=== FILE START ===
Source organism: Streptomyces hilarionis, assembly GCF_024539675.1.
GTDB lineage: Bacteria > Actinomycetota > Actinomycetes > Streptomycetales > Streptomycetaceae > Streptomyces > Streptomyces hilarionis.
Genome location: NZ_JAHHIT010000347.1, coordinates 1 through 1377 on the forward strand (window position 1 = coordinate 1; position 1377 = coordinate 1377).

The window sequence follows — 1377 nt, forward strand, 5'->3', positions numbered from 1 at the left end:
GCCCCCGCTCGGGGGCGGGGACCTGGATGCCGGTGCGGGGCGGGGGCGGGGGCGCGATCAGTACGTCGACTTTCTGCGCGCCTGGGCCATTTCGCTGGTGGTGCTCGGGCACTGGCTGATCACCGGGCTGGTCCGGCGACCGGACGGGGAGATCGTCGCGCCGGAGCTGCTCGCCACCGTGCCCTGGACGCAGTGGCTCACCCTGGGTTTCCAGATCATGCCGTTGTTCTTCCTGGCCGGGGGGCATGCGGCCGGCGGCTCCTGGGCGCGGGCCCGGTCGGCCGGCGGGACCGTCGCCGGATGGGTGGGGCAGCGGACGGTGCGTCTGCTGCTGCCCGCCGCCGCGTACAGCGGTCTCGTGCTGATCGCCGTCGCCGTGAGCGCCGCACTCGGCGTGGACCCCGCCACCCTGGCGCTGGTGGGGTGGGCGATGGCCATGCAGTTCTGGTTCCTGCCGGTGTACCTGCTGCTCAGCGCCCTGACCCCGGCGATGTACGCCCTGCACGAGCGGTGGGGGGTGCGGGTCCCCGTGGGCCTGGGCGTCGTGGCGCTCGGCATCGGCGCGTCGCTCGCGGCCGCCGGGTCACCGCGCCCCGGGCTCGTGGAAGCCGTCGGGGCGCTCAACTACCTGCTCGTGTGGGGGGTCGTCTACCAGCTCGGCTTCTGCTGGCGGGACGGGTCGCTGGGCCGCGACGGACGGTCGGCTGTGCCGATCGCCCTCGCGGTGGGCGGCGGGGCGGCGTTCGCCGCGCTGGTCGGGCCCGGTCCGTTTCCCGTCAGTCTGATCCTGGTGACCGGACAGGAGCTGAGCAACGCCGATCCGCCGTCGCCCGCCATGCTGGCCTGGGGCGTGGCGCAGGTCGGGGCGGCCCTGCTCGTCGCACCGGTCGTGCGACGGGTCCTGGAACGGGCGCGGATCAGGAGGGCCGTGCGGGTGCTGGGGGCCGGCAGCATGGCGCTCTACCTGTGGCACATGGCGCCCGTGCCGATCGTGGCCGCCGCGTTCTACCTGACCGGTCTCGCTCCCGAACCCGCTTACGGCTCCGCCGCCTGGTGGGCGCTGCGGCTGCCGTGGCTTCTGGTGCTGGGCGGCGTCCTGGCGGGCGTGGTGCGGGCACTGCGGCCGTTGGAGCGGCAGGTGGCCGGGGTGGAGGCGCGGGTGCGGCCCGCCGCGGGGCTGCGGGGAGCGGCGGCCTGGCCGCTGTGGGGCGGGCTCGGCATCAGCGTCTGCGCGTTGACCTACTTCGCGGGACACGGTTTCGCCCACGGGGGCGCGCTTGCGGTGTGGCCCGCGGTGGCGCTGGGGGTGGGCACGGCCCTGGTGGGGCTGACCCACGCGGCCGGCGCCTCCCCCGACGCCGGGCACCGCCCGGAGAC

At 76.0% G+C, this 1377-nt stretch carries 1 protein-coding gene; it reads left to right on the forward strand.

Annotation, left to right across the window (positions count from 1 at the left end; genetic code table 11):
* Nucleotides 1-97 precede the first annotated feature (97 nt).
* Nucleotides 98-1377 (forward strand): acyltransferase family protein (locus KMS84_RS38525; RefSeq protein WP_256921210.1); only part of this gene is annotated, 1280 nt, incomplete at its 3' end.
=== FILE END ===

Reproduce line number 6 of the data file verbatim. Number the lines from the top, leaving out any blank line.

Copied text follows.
At 76.0% G+C, this 1377-nt stretch carries 1 protein-coding gene; it reads left to right on the forward strand.